It was enjoyable. See, when you start playing cricket, when I started playing at the age of 7,8 and 9 or whatever at a very young age, you’re not thinking of playing for Sri Lanka, you’re thinking of playing for your school in junior level. When you start playing for junior level in your college, ‘you think ok what about the senior team’? As quickly as I can [I need to find a place]. When you get to represent your senior team at the age of 15 [you think], ‘am I good enough to play for Sri Lanka’? When you get to play for Sri Lanka, you’re hoping to be successful. You get zero after zero, then you think, ‘oh, I have got to establish myself here’. When you sort of establish yourself, then you being offered to captain [the side]. Why not? I mean you’re the captain of the country. I mean, it is a great pleasure and privilege to captain your country. It is one person, it is only one person who can do that and when it is you who is doing the job, well for me it was the thing.
You were also known for your fielding skills. So was fielding an aspect that you worked on?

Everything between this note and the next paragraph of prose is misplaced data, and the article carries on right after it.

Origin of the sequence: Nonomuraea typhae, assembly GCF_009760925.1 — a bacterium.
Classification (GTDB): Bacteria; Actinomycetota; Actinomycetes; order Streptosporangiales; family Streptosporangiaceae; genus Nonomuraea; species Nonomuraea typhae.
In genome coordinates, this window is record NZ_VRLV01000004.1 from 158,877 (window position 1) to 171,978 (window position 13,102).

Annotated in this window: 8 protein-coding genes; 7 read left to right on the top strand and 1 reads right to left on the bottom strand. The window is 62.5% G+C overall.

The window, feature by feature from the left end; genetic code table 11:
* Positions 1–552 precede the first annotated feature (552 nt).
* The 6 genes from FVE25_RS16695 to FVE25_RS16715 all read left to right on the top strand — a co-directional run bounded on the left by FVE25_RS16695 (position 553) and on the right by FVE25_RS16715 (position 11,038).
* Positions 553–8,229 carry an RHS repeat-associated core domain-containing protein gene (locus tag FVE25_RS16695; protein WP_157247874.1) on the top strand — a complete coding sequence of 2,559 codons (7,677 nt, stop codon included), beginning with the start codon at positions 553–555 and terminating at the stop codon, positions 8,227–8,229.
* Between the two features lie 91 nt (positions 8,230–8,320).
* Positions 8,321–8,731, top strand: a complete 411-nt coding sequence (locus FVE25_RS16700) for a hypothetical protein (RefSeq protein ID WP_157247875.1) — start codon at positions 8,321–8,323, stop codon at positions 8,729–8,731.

I remember working hard on direct-hits. I did not want to leave the ground, I did not want to leave the field.. I went hours and hours doing one discipline. I met a friend recently who said that… I didn’t remember but he was saying the number of hours we put together just at throwing at a stump or throwing balls at me for me to get the drives going or whatever.
Out of your 16 Test hundreds, six were double hundreds. What aspect you looked at to get those big scores?
What motivated me was the number of zeroes that I got. I always tended to think as an opening batsman, when you face the first ball without [or] not knowing how the ball will move, sometimes you really do not know the action of the bowler even. It is a huge chance that you might nick one. I used to think if I survive, if I get a start, if I get to a situation where I feel comfortable, I won’t let this go. That worked in my mind.